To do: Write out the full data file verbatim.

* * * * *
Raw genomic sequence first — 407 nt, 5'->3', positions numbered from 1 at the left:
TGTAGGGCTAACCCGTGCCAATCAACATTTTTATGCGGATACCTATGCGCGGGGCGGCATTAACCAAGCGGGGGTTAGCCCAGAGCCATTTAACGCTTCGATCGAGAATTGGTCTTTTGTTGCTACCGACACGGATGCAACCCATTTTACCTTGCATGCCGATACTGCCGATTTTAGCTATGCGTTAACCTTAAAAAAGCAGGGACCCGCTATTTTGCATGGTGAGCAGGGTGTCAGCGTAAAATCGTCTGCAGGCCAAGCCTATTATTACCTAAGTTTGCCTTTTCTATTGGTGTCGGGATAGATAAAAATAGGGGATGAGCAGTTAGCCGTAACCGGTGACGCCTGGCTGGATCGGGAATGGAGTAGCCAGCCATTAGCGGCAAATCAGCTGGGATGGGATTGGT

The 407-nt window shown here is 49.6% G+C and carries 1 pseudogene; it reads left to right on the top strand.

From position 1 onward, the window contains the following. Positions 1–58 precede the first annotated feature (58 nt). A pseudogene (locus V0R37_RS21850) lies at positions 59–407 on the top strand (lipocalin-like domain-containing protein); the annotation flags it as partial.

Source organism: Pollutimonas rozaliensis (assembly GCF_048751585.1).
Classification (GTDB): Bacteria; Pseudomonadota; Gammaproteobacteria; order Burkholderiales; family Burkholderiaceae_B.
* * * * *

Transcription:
Raw genomic sequence first — 407 nt, 5'->3', positions numbered from 1 at the left:
TGTAGGGCTAACCCGTGCCAATCAACATTTTTATGCGGATACCTATGCGCGGGGCGGCATTAACCAAGCGGGGGTTAGCCCAGAGCCATTTAACGCTTCGATCGAGAATTGGTCTTTTGTTGCTACCGACACGGATGCAACCCATTTTACCTTGCATGCCGATACTGCCGATTTTAGCTATGCGTTAACCTTAAAAAAGCAGGGACCCGCTATTTTGCATGGTGAGCAGGGTGTCAGCGTAAAATCGTCTGCAGGCCAAGCCTATTATTACCTAAGTTTGCCTTTTCTATTGGTGTCGGGATAGATAAAAATAGGGGATGAGCAGTTAGCCGTAACCGGTGACGCCTGGCTGGATCGGGAATGGAGTAGCCAGCCATTAGCGGCAAATCAGCTGGGATGGGATTGGT

The 407-nt window shown here is 49.6% G+C and carries 1 pseudogene; it reads left to right on the top strand.

From position 1 onward, the window contains the following. Positions 1–58 precede the first annotated feature (58 nt). A pseudogene (locus V0R37_RS21850) lies at positions 59–407 on the top strand (lipocalin-like domain-containing protein); the annotation flags it as partial.

Source organism: Pollutimonas rozaliensis (assembly GCF_048751585.1).
Classification (GTDB): Bacteria; Pseudomonadota; Gammaproteobacteria; order Burkholderiales; family Burkholderiaceae_B.